The Renaissance World Golf Village Resort Convention Center was buzzing with tattoo machines Saturday.
Bert Simmons, the coordinator, stated that 200 artists have been involved in Jacksonville Tattoo Convention’s 11-year history.
According to convention website, tattoo artists travel from Florida to attend the convention.
However, the convention is not only for tattoo artists. Over 2,000 vendors selling jewelry, apparel, and tattoo ink also make the annual trek to the convention centre.
Simmons stated, “Some tattoo conventions offer concerts. But I did not want to go.” It’s not like a carnival.
This convention began Friday and features competitions for artists such as “best small colour,” “best black and white,” and “best sleeves.”
For tattoos which were completed from beginning to end on the same day, “Best In Show” will be reserved.
Simmons hails from Nashville and plans conventions for a living.
He said, “This is a small one compared to other ones I have done.”
Santana Simmons was his brother and one of the artists.
Santana stated that he knew when he turned 14 that he would be a tattoo artist.
“I have always been an artist so I draw all the time.” “It was going to happen,” said he.
Santana is a veteran tattoo artist of 22 years. He has worked with celebrities such as Aaron Lewis and members from Corn and Evanescence, Bjork and Fred Taylor.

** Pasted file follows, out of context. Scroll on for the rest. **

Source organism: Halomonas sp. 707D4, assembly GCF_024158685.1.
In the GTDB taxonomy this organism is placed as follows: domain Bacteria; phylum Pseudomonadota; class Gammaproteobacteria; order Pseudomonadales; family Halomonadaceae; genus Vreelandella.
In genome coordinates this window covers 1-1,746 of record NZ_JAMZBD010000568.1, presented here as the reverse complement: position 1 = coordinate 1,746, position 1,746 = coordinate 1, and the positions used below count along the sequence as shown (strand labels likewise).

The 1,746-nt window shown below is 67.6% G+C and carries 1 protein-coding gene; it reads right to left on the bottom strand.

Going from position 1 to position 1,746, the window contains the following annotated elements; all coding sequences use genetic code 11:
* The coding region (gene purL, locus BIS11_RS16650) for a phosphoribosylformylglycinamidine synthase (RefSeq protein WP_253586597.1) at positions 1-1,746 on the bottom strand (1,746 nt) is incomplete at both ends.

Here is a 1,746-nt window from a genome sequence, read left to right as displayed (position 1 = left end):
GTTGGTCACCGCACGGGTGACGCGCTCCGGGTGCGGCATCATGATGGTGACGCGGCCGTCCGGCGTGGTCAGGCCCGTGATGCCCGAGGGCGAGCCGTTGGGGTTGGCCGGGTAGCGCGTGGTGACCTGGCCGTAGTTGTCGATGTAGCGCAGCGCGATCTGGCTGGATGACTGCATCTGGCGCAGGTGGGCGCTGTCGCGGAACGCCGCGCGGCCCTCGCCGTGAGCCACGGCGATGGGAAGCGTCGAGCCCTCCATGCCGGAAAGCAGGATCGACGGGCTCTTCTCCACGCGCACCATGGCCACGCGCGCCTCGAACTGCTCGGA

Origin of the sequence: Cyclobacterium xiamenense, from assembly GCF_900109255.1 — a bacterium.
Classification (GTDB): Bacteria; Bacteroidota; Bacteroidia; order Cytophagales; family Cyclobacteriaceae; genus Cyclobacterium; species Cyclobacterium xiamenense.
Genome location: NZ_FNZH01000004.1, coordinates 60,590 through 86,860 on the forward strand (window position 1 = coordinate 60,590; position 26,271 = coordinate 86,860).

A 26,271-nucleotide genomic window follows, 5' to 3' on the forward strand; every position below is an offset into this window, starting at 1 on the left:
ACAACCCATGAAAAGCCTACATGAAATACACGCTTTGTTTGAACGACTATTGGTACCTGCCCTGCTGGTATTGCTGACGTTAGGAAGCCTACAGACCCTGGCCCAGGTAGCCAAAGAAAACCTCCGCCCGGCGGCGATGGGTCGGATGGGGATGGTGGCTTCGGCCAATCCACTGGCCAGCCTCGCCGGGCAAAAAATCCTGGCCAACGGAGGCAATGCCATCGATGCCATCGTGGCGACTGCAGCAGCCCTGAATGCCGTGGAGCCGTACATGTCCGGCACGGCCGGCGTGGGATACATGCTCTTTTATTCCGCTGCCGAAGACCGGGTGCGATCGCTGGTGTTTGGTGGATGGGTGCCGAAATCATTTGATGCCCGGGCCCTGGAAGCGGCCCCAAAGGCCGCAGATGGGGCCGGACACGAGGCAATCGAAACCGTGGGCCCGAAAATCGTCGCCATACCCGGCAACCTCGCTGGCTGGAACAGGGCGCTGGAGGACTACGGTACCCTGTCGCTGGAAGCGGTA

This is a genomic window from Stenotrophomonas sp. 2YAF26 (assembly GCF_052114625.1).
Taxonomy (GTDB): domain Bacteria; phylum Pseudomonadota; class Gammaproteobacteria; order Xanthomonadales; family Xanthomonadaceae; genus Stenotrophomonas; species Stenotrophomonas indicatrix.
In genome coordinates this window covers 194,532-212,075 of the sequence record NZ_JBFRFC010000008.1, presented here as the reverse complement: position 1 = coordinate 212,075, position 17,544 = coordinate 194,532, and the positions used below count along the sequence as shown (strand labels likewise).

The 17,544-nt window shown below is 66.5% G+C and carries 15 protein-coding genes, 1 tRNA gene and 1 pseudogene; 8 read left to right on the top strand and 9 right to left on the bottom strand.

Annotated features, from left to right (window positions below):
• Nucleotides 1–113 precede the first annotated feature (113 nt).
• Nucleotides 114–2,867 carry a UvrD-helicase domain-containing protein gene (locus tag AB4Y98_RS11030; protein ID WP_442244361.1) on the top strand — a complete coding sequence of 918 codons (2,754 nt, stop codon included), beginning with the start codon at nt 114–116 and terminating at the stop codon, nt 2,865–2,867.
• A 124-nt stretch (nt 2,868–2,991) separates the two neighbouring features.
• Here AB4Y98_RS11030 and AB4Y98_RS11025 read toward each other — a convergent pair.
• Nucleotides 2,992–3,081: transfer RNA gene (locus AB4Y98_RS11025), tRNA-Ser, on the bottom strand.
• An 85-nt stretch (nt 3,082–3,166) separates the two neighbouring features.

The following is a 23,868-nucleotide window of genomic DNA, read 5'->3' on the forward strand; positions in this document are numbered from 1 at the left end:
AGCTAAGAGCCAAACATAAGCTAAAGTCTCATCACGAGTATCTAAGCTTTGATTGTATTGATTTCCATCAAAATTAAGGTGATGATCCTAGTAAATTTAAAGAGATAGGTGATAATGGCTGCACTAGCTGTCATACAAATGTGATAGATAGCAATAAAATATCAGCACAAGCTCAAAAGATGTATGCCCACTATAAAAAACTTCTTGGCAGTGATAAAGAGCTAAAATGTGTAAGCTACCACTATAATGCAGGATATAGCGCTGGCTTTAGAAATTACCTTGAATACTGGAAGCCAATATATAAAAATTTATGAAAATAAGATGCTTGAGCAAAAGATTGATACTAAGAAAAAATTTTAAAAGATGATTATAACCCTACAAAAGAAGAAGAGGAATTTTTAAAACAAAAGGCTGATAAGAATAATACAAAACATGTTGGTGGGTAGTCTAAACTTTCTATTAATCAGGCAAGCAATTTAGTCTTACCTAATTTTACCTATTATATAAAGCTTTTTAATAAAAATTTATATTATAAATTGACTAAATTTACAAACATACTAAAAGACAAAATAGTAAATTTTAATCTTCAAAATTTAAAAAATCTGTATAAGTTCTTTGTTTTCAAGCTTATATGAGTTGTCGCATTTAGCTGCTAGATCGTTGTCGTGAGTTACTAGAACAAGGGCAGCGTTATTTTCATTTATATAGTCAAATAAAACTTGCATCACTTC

He now works at Ms. Deborah’s Fountain of Youth Tattoo & Body Piercing Studio and lives on Vilano Beach.
Santana, despite all his achievements, isn’t planning on entering any convention competitions.
He stated, “It’s for fun.” “I’ve got enough trophies in my home to keep me busy.”
Santana stated that tattoos capture moments and people like them.
He said, “Sometimes the tattoos are for therapy, or for personal reasons, while on the other side of the spectrum, some get them to remember a vacation.”
However, tattoos have not been mainstreamed in every generation.
Santana explained that tattoos were “taboo,” so it was not common for the area to have many parlors back in 1990.
Greg Conley of Carribbean Connection Jacksonville Beach agrees.
He stated that tattoos in 1990 were not acceptable because of the association they had with thieves or bikers.
Conley stated that Carribbean Connection was the first tattoo shop in the Beach when it opened its doors to customers in 1994.
He said that the attitudes have changed since then due to artistry.
Conley explained that “the art was beautiful” and now people refer to themselves as art collectors. “There was a time when visible tattoos weren’t considered a norm. But now, if they’re missing, you aren’t normal.”
Santana advises against tattoos for any reason, despite their increasing popularity.
He stated that “some people may feel pressured by their peers to get a tattoo. That’s not an excuse for them to do so.” “So, I vet those who want one.”
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